for the Indian Reservation that was
cleared to make room for the townsite in 1867.
The Ottawas had moved to Kansas
in 1832 to settle on the new reservation
after ceding their Ohio lands
to the United States. Soon after this
the Reverend Jonathan Meeker
established the Ottawa Indian Baptist
Mission here and brought with him
the first printing press in Kansas
an old Seth Adams model. Another
name prominent in Ottawa history
is that of Tauy Jones who worked
among the Indians and later helped
to establish the new town. Tauy
Jones Hall is one of the many fine
buildings on the campus of Ottawa
A fast-growing industrial center of
eastern Kansas, Ottawa produces
flour, brooms, dairy products, steel foundry products, gas engines, rural
advertising signs and mill work. Extensive rock quarries are adjacent to
the city which is surrounded by rich Kansas farm lands producing
poultry, corn, wheat and alfalfa.
Points of interest in and about Ottawa include the site of the old
Baptist Mission, Tauy Jones' home and the Chippewa Burial Ground.
- OVERBROOK (26 miles south of Topeka)
There seems to be no authentic record of the origin of the name of this
Osage County station on the Topeka branch of the Missouri Pacific
Lines. An agricultural community in an area producing corn, wheat and
kafir corn, it is also a shipping point for sheep and cattle.
- OXFORD (9S.4 miles west of Coffeyville)
Although there are a number of towns in the United States with the
same name, it is doubtful if any of the others came by their names in as
novel a manner as this town in Sumner County.
In the early days of migration to the west and southwest there was a
ford across the Arkansas River and a nearby settler, owning a yoke of
oxen, made a profitable side venture of assisting wagon trains across
the stream with his oxen. When the settlement grew up beside the ford
in 1871 it was called Ox Ford but later this was condensed to Oxford.
Later a bridge was built and the ford was no longer used.
The Missouri Pacific Railroad was built through this territory in 1887
providing dependable shipping facilities. Oil fields at Oxford have been
producing since 1928. Apples, truck crops, wheat, alfalfa, oats and corn
are the chief products of surrounding farm lands.
- PADONIA (44 miles northwest of Atchison)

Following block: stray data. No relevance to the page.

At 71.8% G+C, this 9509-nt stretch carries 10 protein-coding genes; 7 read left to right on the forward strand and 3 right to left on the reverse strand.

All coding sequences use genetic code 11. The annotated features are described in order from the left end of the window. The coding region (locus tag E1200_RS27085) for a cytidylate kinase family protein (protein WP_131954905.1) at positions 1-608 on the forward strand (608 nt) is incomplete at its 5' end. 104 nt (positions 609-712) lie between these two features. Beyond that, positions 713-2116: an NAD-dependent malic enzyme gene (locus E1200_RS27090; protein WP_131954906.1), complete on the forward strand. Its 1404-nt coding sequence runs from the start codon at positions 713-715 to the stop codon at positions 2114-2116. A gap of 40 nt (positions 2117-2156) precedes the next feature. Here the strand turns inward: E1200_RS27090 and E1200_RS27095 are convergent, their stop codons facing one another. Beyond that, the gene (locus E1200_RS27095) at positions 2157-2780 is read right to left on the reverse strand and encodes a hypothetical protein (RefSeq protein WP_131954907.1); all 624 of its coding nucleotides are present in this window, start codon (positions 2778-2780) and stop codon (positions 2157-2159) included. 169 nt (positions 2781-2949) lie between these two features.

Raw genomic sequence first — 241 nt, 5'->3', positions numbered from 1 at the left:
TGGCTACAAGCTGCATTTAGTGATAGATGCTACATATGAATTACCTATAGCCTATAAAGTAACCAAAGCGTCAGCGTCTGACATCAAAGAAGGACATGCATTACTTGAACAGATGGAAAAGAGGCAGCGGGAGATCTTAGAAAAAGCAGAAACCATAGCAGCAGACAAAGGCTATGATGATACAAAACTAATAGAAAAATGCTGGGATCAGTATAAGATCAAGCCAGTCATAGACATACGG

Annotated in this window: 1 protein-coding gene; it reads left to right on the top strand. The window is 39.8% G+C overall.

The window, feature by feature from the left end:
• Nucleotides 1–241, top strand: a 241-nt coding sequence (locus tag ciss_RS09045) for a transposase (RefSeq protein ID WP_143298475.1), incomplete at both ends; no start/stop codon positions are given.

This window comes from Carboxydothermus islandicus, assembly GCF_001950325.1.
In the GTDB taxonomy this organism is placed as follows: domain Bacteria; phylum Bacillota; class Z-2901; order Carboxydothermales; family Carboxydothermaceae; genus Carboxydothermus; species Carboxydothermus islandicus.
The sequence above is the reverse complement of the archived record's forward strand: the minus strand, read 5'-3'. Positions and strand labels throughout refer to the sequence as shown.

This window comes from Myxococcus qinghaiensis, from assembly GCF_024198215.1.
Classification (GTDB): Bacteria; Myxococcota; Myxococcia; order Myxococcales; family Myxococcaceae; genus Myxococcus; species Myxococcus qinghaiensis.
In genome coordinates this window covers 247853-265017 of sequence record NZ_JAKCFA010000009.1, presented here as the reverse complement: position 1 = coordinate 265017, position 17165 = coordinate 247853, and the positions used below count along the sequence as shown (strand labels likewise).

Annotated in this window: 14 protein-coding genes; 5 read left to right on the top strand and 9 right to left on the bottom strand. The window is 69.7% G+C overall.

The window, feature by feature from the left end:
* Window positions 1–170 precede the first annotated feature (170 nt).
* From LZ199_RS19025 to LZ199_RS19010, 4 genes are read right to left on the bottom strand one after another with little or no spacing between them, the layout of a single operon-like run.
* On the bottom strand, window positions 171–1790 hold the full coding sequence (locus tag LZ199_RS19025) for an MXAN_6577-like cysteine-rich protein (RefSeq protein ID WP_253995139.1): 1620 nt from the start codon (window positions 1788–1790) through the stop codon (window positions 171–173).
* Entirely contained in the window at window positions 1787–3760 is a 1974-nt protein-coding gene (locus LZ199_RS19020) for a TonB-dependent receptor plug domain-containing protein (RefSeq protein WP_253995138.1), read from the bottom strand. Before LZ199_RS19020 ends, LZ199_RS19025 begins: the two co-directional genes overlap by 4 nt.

Padonia was named in honor of an early local inn-owner who is said
to have written a book about the vicinity. Not far from Hiawatha,
county seat of Brown County, it lost the county seat election to its
neighbor in 1856 by the narrow margin of three votes.
Surrounded by good farm land, Padonia's principal industries are the
buying and shipping of grain, hay, dairy and other farm products.
- PALMER (30 miles east of Concordia)
County Superintendent of Schools Palmer was honored by the first
citizens of this town who named it for him, when it was founded in
1882. Originally Palmer was situated about a mile and one half south
of its present location but, as was true of many other Kansas towns, was
moved near the Missouri Pacific Railroad when that line was
constructed through this area.
Palmer is located in a rich farming section in Washington County where
grain, dairy, stock and poultry farms predominate. Major crops are
wheat, oats and corn.
- PAOLA (52 miles southwest of Kansas City)
Originally known as "Peoria Village," Paola was named for an Indian
Chief, Baptiste Peoria, who owned the land on which the town now
stands. The name was changed later to Paola, Indian pronunciation of
the name "Peoria." The square in the heart of the city was a gift from
the Indians who stipulated no building should ever be erected upon
it. The first prospecting for oil and gas in Kansas was done near Paola
A busy industrial community, Paola is the seat of progressive Miami
County whose prosperous, fertile farms produce corn, alfalfa, wheat